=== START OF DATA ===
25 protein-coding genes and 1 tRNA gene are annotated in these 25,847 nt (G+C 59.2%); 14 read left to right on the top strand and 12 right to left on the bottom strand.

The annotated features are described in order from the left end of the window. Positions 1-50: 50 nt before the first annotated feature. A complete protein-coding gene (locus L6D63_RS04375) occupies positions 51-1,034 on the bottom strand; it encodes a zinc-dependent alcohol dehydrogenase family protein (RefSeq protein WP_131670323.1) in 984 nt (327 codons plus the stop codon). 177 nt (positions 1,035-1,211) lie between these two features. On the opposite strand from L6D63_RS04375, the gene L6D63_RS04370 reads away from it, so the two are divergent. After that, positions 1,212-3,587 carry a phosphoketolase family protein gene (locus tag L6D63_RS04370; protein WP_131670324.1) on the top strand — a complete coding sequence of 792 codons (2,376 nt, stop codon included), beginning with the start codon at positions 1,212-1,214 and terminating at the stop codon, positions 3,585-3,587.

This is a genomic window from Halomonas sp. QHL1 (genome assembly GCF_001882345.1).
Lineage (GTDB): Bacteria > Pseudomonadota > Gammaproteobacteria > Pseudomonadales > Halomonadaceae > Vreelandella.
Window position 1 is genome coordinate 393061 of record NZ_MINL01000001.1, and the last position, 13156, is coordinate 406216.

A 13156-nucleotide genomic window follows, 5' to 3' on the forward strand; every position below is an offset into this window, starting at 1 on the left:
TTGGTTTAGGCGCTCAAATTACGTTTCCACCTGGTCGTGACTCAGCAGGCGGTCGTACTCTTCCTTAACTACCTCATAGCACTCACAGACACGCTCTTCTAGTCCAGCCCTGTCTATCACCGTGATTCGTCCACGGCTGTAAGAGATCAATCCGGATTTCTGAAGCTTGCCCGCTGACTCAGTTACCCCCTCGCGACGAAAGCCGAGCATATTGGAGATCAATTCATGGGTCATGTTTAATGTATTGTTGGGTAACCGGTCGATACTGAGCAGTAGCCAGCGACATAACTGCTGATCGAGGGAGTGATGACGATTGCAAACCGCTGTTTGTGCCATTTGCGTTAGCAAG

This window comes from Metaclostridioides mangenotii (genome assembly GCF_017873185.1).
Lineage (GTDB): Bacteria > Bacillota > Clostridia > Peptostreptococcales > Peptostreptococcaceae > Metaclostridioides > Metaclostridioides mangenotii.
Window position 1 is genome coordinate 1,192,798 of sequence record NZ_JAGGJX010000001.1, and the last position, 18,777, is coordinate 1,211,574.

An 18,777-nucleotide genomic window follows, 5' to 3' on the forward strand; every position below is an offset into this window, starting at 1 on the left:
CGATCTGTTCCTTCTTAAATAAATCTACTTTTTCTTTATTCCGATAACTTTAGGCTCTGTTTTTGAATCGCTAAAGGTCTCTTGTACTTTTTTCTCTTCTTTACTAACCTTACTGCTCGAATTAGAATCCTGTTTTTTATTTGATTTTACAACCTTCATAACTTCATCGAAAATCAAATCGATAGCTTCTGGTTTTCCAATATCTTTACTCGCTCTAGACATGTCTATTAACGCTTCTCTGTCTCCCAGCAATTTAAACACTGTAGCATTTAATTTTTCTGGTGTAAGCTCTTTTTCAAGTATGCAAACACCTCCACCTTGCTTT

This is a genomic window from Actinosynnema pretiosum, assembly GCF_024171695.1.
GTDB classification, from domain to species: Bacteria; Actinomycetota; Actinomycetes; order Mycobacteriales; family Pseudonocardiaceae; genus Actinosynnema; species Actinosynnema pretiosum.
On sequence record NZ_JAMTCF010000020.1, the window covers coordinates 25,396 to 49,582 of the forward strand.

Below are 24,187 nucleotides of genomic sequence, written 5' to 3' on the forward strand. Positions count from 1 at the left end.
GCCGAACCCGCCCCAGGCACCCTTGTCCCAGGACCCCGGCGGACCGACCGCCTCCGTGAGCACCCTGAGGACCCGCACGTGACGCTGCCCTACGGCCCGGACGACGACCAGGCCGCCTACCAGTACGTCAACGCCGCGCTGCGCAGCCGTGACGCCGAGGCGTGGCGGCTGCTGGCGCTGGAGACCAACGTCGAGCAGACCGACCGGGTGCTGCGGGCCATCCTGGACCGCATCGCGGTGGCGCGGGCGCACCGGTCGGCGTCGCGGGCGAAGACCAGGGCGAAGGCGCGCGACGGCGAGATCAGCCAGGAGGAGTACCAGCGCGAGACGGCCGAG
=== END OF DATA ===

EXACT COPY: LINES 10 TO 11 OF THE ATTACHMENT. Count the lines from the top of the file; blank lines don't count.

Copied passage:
Window position 1 is genome coordinate 1,192,798 of sequence record NZ_JAGGJX010000001.1, and the last position, 18,777, is coordinate 1,211,574.

An 18,777-nucleotide genomic window follows, 5' to 3' on the forward strand; every position below is an offset into this window, starting at 1 on the left: